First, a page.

Sequranca Adventures On The High Seas
By James Donahue
The SS Sequranca was a Ward Line passenger and freight carrier that successfully operated between New York and Brazilian
ports between 1890, the year it was launched, and 1923 when it was scrapped.
The 4,033 ton steamship was one of two steel vessels built in 1890 by a shipping firm known as the United States &
Brazil Mail Steamship Company in anticipation of a Tonnage Subsidy Bill working its way through the U. S. House and Senate.
The legislation subsidized shipping companies to encourage South American trade. The name of the sister ship was the Vigilancia.
Tracking the changing ownership of the Sequranca, and its various routes south to Cuba, the West Indies, Mexico and
on to Brazil from early records is something of a maze. Apparently the vessel was owned and operated during its primary years
of service by the Ward Line, one of the largest and more successful steamship companies operating in the United States.
While the steamship apparently maintained a 33-year-long career on the high seas, they did not pass without mishaps
that put the name of the Sequranca in the news.
Perhaps the worst of the incidents occurred in January, 1894, when smallpox broke out among the passengers after the
steamer sailed from New York. After making a stop at Havana, there were 22 cases of smallpox confirmed by the time the Sequranca
reached Vera Cruz, the liner was quarantined at that port with several well-known passengers. They included a millionaire,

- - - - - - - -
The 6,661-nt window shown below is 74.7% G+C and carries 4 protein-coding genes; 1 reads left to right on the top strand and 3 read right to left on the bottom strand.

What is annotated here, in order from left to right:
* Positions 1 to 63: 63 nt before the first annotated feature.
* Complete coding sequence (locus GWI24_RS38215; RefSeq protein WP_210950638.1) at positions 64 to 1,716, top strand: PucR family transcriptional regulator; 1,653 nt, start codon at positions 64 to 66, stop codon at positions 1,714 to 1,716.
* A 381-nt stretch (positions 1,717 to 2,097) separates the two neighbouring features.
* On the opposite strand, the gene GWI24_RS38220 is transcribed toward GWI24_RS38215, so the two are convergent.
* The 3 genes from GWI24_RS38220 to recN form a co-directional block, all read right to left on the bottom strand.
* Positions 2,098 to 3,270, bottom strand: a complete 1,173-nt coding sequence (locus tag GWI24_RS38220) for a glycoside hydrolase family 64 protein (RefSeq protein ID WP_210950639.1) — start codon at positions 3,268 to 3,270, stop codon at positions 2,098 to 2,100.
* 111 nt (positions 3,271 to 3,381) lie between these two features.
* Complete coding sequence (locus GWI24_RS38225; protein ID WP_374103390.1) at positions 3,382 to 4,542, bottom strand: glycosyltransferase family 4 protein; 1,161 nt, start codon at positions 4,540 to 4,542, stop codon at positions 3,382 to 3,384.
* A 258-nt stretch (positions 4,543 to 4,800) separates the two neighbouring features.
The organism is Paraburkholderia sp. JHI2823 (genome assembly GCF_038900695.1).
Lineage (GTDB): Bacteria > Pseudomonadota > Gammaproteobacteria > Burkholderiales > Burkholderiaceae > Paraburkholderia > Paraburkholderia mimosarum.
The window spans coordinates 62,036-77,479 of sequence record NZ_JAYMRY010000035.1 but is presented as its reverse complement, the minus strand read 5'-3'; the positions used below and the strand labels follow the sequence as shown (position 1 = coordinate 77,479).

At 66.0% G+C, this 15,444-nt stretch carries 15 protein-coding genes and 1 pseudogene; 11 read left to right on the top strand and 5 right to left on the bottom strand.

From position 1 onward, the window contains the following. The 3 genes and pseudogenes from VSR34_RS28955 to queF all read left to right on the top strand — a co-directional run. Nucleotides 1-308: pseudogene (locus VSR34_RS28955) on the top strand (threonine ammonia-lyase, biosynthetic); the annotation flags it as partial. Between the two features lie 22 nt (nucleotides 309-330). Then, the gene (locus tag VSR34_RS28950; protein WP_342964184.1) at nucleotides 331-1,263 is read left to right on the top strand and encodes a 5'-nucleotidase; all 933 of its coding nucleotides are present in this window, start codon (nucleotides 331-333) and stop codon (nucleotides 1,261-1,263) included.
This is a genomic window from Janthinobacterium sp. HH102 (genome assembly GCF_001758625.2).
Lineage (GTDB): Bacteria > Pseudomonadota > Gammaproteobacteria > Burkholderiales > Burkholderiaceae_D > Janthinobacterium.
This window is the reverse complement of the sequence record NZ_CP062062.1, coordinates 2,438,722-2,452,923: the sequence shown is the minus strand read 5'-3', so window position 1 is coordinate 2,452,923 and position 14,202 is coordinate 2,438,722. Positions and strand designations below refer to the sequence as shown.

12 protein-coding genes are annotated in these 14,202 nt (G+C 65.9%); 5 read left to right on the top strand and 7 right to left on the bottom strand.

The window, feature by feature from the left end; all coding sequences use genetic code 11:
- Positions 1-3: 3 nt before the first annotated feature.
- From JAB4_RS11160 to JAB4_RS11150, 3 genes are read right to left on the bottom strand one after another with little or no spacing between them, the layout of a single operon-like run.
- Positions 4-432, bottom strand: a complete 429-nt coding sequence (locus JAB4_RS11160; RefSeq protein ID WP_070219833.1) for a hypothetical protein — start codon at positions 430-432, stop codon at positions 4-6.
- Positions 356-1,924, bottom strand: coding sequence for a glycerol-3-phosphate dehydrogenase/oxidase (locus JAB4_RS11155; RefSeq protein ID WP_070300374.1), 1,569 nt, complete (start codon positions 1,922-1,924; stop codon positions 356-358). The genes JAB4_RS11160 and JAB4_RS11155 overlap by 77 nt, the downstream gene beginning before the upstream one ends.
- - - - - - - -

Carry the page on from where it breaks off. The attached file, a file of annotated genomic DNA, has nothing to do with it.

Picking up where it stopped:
Aaron Vanderbilt, and James and Joseph Ward, both officials of the Ward Steamship Company. A passenger that boarded the ship
at Havana was believed to have been the source of the disease.
The Sequranca came to the aid of the German liner Prinz Joachim after it went aground off the Bahamas on Nov. 23, 1911.
The Ward Line vessel was able to take 84 passengers and the mail from the Prinz Joachim and bring them safely to Nassau. The
German liner, which later was seized by the United States and converted into the troop carrier Moccasin during World War I,
was on a route from New York to the Bahamas, Jamaica, Panama and Costa Rica.
A news clipping made reference to the steamship Seguranca that developed a leak, was grounded and sunk in August, 1918
on the southeast coast of Sardinia in the Mediterranian. There were no casualties and the ship was obviously salvaged and
returned to service. It became the property of Standard Commercial Steamship Corporation of New York in 1918 and sold to G.
Hitner to be scrapped in 1923.